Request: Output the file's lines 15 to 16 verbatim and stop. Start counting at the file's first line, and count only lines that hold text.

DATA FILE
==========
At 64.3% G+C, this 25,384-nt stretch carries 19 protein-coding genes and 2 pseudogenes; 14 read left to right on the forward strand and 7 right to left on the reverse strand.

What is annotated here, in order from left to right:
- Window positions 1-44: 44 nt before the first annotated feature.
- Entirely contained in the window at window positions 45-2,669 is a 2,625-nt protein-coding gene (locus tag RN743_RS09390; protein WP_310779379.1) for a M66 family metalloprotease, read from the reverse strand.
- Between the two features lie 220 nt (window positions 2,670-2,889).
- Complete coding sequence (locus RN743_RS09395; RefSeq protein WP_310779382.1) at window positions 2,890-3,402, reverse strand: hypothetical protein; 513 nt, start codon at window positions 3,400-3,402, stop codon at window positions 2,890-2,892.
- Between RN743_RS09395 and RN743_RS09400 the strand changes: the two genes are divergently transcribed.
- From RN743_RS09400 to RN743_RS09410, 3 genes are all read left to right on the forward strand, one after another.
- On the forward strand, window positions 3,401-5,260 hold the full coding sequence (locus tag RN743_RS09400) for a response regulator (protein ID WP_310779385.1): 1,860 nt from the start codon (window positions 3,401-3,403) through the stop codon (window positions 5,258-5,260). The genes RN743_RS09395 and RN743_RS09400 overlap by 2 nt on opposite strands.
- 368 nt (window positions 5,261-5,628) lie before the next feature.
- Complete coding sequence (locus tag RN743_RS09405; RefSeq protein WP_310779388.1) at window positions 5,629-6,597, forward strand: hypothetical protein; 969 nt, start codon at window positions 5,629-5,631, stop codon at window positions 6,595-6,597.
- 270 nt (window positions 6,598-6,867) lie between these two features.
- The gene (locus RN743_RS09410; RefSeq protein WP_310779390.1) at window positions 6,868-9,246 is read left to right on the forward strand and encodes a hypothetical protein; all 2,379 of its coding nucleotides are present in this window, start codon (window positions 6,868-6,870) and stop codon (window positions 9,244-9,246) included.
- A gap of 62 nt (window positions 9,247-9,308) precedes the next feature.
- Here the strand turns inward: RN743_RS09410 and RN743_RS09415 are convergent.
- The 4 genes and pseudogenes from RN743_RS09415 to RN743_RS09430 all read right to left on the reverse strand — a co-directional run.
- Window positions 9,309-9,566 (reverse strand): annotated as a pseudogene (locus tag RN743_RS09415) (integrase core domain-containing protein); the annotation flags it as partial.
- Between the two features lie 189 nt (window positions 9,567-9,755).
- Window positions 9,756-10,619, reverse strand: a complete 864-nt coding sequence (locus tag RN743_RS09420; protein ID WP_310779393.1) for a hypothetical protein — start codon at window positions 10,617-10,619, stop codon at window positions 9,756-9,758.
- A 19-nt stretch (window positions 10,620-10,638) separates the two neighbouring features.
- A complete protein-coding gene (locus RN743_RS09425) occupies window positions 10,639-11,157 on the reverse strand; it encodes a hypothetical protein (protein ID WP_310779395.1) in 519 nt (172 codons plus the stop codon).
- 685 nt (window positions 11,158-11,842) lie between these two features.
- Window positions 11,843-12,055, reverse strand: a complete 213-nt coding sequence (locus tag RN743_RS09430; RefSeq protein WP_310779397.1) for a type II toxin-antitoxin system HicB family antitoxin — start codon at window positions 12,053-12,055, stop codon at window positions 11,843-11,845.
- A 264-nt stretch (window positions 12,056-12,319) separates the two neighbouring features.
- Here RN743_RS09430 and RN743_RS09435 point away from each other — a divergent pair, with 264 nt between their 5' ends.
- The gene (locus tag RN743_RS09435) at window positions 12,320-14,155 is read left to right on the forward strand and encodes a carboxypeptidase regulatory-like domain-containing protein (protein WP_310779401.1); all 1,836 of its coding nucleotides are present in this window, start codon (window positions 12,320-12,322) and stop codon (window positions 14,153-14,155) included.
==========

- Here the strand turns inward: RN743_RS09410 and RN743_RS09415 are convergent.
- The 4 genes and pseudogenes from RN743_RS09415 to RN743_RS09430 all read right to left on the reverse strand — a co-directional run.